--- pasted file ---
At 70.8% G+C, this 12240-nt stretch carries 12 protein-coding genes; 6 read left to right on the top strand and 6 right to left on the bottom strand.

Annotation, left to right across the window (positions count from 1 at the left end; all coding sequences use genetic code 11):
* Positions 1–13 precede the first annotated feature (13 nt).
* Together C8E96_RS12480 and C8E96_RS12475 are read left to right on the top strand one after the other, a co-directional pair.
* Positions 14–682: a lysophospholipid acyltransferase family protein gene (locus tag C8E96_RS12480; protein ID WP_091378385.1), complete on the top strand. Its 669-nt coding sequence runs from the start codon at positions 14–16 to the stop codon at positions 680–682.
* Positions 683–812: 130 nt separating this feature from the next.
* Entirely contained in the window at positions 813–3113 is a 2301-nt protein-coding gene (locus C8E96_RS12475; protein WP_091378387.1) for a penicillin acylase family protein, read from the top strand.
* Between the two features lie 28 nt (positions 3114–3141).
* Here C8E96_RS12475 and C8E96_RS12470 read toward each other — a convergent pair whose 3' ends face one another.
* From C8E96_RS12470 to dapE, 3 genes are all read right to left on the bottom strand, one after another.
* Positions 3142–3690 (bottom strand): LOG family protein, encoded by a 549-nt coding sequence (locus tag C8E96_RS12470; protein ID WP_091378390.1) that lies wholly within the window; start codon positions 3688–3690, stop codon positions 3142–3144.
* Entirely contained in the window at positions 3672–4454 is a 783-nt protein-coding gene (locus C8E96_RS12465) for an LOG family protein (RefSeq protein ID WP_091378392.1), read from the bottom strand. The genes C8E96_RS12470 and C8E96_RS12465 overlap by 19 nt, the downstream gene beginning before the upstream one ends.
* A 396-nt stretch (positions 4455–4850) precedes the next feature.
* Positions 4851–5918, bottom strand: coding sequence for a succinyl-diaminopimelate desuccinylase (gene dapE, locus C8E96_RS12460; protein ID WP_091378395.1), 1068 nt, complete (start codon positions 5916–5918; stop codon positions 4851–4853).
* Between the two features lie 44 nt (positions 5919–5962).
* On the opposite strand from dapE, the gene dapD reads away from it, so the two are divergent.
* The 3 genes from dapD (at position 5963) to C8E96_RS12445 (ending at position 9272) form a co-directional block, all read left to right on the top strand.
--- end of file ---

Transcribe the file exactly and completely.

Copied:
At 70.8% G+C, this 12240-nt stretch carries 12 protein-coding genes; 6 read left to right on the top strand and 6 right to left on the bottom strand.

Annotation, left to right across the window (positions count from 1 at the left end; all coding sequences use genetic code 11):
* Positions 1–13 precede the first annotated feature (13 nt).
* Together C8E96_RS12480 and C8E96_RS12475 are read left to right on the top strand one after the other, a co-directional pair.
* Positions 14–682: a lysophospholipid acyltransferase family protein gene (locus tag C8E96_RS12480; protein ID WP_091378385.1), complete on the top strand. Its 669-nt coding sequence runs from the start codon at positions 14–16 to the stop codon at positions 680–682.
* Positions 683–812: 130 nt separating this feature from the next.
* Entirely contained in the window at positions 813–3113 is a 2301-nt protein-coding gene (locus C8E96_RS12475; protein WP_091378387.1) for a penicillin acylase family protein, read from the top strand.
* Between the two features lie 28 nt (positions 3114–3141).
* Here C8E96_RS12475 and C8E96_RS12470 read toward each other — a convergent pair whose 3' ends face one another.
* From C8E96_RS12470 to dapE, 3 genes are all read right to left on the bottom strand, one after another.
* Positions 3142–3690 (bottom strand): LOG family protein, encoded by a 549-nt coding sequence (locus tag C8E96_RS12470; protein ID WP_091378390.1) that lies wholly within the window; start codon positions 3688–3690, stop codon positions 3142–3144.
* Entirely contained in the window at positions 3672–4454 is a 783-nt protein-coding gene (locus C8E96_RS12465) for an LOG family protein (RefSeq protein ID WP_091378392.1), read from the bottom strand. The genes C8E96_RS12470 and C8E96_RS12465 overlap by 19 nt, the downstream gene beginning before the upstream one ends.
* A 396-nt stretch (positions 4455–4850) precedes the next feature.
* Positions 4851–5918, bottom strand: coding sequence for a succinyl-diaminopimelate desuccinylase (gene dapE, locus C8E96_RS12460; protein ID WP_091378395.1), 1068 nt, complete (start codon positions 5916–5918; stop codon positions 4851–4853).
* Between the two features lie 44 nt (positions 5919–5962).
* On the opposite strand from dapE, the gene dapD reads away from it, so the two are divergent.
* The 3 genes from dapD (at position 5963) to C8E96_RS12445 (ending at position 9272) form a co-directional block, all read left to right on the top strand.